The first thing to know about Paleo diet weight loss is that weight loss for its own sake is not the point. If Paleo were primarily a weight-loss diet, it would work just as well as all the other weight-loss diets on the market: it wouldn’t. The Paleo diet is designed first and foremost to support overall health: for some people that means weight loss; for others, it might even mean weight gain.
Think of the struggle to lose weight as something like this: your car has run out of gas at the bottom of a hill. At the top of the hill is a gas station. If you know the weight of the car and the angle of the hill, you can make a pretty good estimate of how hard you’d have to push to get the car up the hill to the station. Most mainstream diets look at weight loss in the same way: as a simple arithmetic problem. One pound of fat equals 3,500 calories, so if you eat 500 calories below your daily maintenance level, you ought to lose one pound a week.
This kind of simple math is technically accurate – if you’re strong enough to apply enough force, the car will move up the hill, and if you consistently eat fewer calories than you burn, you will lose weight. It’s simple physics. The problem with this approach, though, is that it doesn’t take into account the way humans actually behave. Much like pushing a car up a hill, calorie counting is time-consuming, difficult, and frustrating. It can make you feel constantly deprived and neurotic, and the thought of keeping it up for the rest of your life is discouraging enough to send you running for the Haagen Dazs in despair. Unsurprisingly, most people who try calorie restriction can’t keep it up for long.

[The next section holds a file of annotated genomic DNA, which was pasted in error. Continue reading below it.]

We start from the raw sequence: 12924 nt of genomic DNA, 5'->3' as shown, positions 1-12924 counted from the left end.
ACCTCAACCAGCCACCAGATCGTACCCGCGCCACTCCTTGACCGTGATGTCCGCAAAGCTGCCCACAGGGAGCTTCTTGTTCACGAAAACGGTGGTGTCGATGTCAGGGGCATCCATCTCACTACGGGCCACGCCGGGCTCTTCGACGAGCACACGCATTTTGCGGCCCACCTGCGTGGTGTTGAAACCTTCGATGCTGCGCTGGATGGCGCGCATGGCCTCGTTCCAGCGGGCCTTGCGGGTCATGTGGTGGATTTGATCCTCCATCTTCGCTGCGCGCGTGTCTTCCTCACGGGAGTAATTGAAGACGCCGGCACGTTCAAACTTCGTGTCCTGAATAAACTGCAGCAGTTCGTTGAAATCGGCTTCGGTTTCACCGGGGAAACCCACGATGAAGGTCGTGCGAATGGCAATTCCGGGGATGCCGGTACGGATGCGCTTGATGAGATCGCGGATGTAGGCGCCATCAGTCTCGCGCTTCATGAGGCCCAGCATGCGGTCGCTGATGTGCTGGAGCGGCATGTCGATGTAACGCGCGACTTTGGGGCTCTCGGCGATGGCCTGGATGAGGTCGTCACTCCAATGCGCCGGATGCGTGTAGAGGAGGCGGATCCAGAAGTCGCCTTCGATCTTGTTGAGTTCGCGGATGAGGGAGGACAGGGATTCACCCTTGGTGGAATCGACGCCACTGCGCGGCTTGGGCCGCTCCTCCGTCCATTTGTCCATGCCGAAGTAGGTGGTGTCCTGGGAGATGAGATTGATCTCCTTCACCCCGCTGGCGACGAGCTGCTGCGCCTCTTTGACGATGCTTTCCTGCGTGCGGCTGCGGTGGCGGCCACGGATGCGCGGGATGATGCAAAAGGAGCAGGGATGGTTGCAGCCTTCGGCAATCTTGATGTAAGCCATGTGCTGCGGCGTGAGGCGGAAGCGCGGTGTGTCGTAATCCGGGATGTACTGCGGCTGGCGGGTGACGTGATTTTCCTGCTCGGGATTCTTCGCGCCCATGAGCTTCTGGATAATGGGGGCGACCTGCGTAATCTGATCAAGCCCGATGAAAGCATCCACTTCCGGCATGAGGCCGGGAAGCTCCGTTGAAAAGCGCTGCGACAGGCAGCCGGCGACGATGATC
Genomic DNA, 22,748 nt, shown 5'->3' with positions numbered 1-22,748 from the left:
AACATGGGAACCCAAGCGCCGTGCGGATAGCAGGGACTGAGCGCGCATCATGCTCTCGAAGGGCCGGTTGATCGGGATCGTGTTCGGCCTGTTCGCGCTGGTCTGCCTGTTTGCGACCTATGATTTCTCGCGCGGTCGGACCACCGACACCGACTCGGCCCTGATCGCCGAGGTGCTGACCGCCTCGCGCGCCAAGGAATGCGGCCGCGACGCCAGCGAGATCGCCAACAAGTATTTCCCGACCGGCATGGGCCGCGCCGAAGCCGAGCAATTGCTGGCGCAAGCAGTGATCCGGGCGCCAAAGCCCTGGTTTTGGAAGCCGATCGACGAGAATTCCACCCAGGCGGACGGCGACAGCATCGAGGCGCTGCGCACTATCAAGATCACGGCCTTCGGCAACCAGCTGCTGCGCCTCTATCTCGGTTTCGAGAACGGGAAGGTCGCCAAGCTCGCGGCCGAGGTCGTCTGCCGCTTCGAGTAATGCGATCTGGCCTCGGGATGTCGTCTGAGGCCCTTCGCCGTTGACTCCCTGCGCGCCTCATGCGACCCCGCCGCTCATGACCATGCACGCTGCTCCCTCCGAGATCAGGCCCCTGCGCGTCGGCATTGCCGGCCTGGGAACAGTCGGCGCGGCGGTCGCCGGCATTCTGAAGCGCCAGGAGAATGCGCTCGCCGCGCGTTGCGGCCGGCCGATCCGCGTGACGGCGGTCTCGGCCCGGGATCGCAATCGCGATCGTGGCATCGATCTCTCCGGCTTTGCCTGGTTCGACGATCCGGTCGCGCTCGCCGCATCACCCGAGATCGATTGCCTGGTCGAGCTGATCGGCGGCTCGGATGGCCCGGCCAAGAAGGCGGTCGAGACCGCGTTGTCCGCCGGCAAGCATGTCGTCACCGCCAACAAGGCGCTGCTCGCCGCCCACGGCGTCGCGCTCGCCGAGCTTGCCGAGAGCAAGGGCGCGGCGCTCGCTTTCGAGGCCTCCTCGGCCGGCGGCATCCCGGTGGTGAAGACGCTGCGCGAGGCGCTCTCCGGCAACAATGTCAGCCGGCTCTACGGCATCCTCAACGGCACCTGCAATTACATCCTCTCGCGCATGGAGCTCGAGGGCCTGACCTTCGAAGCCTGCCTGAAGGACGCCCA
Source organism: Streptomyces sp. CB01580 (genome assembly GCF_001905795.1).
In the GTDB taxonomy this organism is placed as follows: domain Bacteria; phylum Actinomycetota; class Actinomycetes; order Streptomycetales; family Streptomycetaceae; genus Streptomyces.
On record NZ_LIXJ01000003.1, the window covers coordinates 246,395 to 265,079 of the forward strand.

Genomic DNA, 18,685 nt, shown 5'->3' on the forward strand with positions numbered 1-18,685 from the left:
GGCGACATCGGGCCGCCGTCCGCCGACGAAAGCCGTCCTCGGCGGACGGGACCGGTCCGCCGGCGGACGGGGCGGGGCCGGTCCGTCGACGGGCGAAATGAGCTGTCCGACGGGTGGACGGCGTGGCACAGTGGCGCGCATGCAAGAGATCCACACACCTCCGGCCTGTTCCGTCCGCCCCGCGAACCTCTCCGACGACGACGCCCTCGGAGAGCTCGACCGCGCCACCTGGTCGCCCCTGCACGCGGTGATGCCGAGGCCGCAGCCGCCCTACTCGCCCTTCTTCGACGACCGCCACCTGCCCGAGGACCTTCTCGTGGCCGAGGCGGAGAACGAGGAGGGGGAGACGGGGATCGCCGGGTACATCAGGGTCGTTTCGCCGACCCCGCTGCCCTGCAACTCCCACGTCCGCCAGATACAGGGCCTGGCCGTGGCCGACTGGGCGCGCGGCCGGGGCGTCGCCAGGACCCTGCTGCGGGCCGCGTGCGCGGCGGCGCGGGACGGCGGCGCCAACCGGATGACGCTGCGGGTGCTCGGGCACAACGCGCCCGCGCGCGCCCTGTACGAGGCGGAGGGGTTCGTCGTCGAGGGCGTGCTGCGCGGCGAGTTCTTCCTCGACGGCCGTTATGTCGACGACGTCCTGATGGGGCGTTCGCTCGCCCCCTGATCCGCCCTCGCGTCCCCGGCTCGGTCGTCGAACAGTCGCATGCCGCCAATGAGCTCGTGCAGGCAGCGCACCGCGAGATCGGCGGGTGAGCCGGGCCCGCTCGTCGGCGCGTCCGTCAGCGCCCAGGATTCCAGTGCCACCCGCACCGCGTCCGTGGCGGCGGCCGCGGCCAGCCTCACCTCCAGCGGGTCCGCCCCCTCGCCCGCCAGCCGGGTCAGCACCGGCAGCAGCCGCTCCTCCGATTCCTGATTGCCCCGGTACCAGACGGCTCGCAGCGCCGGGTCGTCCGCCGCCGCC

Fortunately, there’s another way to look at this situation. The problem is not that the car is at the bottom of the hill. The problem is that the car is out of gas. So just walk up the hill, buy a gallon or two, and bring it down to your car. Then you can drive up to top off your tank!
This is the Paleo approach to weight loss. Instead of fighting your appetite and hunger signals every step of the way, you can address the root of the problem: the modern diet that prevents your body’s natural appetite regulation systems from working properly. Obesity not the natural human condition; it’s a problem unique to the modern diet and food culture. Humans shouldn’t have to count calories to maintain a healthy weight – people in hunter-gatherer societies have no idea what a calorie is, but obesity is almost unknown in traditional cultures. We become obese on the modern diet.